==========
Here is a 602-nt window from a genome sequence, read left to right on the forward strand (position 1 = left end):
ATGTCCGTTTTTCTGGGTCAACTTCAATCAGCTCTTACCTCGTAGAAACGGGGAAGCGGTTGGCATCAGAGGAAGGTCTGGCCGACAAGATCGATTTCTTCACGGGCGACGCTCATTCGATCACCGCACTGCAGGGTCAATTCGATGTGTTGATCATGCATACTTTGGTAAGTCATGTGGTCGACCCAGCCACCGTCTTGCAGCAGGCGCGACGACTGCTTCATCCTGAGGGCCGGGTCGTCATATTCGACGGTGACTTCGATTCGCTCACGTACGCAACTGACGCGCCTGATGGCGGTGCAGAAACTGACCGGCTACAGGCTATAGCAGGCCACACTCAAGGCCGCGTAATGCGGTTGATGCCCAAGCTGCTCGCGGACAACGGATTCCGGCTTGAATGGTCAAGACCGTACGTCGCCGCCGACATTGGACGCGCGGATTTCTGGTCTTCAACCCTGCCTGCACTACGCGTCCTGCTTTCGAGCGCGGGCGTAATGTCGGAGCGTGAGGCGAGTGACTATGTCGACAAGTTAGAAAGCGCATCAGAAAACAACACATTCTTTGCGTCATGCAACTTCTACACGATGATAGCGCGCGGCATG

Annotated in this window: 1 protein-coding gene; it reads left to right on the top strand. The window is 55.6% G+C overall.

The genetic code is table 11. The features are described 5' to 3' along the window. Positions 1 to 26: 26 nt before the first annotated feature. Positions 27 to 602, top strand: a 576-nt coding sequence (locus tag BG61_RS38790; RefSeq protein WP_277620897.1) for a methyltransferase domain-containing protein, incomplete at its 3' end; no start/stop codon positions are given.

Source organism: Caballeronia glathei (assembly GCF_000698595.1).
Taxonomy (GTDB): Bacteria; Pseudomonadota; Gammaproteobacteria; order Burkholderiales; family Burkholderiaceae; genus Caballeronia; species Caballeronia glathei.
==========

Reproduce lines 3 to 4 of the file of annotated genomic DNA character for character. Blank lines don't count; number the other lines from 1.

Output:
Annotated in this window: 1 protein-coding gene; it reads left to right on the top strand. The window is 55.6% G+C overall.

The genetic code is table 11. The features are described 5' to 3' along the window. Positions 1 to 26: 26 nt before the first annotated feature. Positions 27 to 602, top strand: a 576-nt coding sequence (locus tag BG61_RS38790; RefSeq protein WP_277620897.1) for a methyltransferase domain-containing protein, incomplete at its 3' end; no start/stop codon positions are given.